On the face of it, there should be little need to make the business case for education. It is intrinsically tied to all positive development outcomes. Economic growth, health, nutrition and democracy are all boosted by quality schooling. If all children in low-income countries left school with basic reading skills, poverty would fall by 12 percent – and that’s good for business. The private sector benefits directly from an educated, skilled workforce.
Friedman and Rose are essentially calling for the accelerated privatization of global education. This is a trend that has already begun in the US, as we have witnessed the growth of schools run by private corporations, an unflinching emphasis on test scores, and the decimation of teachers unions coupled with the flawed notion that teachers alone are responsible for educational underachievement.
What this privatization enables, and what is furthered by both Friedman and Rose’s pieces, is the disavowal of considering the larger socioeconomic issues related to global capitalism and neoliberalism, issues that are intrinsically conjoined to education. The danger is not the technological advancement enabling greater access to education for the Third World, but rather its implications that we continually fail to critically scrutinize.
Instead of hailing the introduction of free online courses as a revolution in global education that will alleviate poverty and suffering, why do we not question the global system which allowed, if not actively encouraged, the formation of the existing desolate situation to begin with? Pieces like Friedman’s and Rose’s actively assist in paralyzing us from thinking about how we have arrived in a situation where, as Rose states, “(t)here are 61 million children out of school.”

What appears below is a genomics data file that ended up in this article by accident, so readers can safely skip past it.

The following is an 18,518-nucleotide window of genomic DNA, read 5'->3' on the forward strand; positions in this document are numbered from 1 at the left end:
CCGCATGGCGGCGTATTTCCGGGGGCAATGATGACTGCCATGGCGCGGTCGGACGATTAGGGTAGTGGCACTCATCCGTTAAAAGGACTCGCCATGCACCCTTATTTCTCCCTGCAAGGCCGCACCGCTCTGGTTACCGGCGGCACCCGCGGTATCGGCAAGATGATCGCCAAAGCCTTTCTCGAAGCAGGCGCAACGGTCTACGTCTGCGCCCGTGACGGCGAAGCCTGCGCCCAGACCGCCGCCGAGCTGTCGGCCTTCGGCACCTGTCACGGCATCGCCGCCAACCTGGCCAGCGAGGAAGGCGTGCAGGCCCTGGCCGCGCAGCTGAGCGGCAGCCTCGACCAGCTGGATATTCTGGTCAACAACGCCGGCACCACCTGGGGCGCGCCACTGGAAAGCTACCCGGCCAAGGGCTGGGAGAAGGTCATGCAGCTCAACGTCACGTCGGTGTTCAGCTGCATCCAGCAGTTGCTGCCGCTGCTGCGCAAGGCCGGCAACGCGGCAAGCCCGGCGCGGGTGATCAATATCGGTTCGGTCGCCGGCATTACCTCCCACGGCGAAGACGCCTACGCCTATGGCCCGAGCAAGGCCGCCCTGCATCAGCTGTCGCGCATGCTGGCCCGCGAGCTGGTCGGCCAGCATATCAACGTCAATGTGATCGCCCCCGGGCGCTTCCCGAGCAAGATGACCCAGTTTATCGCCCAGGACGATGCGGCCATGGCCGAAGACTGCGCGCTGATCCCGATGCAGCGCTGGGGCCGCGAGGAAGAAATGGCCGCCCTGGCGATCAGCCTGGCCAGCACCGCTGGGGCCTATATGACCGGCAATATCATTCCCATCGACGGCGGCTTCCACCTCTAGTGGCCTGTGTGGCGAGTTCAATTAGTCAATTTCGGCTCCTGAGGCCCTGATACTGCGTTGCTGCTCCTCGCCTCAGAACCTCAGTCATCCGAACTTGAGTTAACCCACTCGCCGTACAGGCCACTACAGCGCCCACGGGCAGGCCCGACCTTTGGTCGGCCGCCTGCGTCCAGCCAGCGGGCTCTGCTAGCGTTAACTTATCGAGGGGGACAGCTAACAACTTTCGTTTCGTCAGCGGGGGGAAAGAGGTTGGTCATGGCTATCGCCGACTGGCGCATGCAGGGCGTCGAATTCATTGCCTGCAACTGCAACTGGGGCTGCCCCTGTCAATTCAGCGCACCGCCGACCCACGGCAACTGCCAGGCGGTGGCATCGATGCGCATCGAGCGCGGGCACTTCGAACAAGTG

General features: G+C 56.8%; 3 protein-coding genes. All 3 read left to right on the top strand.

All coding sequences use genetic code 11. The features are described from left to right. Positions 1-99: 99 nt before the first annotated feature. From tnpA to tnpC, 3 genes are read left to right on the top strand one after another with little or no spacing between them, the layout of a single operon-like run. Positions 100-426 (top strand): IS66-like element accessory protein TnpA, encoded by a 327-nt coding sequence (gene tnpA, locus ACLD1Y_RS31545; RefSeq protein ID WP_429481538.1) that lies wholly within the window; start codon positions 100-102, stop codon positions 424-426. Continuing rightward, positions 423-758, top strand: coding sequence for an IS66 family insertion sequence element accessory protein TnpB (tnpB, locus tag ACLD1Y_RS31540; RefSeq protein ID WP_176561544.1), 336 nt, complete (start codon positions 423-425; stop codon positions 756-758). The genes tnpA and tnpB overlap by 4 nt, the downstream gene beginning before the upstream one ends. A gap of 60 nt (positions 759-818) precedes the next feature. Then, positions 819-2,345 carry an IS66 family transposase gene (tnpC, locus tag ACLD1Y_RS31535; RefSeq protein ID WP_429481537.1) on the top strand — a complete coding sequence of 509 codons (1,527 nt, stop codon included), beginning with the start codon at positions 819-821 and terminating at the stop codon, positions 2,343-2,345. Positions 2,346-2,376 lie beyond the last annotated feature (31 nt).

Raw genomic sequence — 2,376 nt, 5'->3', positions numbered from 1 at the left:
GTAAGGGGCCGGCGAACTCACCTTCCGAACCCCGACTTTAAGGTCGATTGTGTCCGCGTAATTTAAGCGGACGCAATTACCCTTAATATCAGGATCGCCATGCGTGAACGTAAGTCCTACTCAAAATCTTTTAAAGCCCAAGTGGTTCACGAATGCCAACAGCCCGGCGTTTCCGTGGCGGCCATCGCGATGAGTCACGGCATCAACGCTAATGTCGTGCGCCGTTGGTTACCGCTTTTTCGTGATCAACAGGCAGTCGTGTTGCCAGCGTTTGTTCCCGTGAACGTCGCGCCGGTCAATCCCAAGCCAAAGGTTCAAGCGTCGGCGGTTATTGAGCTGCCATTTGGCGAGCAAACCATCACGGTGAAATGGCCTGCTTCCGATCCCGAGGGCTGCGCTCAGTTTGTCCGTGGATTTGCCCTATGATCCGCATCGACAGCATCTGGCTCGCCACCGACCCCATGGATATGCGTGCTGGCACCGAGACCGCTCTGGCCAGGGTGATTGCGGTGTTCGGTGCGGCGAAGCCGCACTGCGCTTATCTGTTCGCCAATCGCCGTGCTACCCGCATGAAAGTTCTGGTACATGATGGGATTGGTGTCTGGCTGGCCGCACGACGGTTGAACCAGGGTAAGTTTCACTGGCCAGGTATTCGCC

They seem to conveniently forget the fact that IMF structural adjustment programs have severely reduced public education spending by governments, and that the privatization of education has led to an increase in societal segregation, as seen in Chile. When relying on the framework used by Friedman and Rose, we effectively hinder ourselves from asking what kind global economic system exists to allow the situation where the privatization and corporate philanthropy becomes the solutions to address already existing radical inequalities.
In the end, it all comes back to the original question of the purpose of education. For Friedman and Rose, its purpose is to produce worker who will further entrench an unjust economic order that created the problem in the first place. The overarching goal is to convince us that the remedy for our current problems is actually the very pill which caused the sickness to begin with. For Freire, education’s purpose is to enable students to flourish in a manner that critically analyzes how we arrived to this bleak situation and how we can begin to transform it.
Freire or Friedman? The choice is ours to make.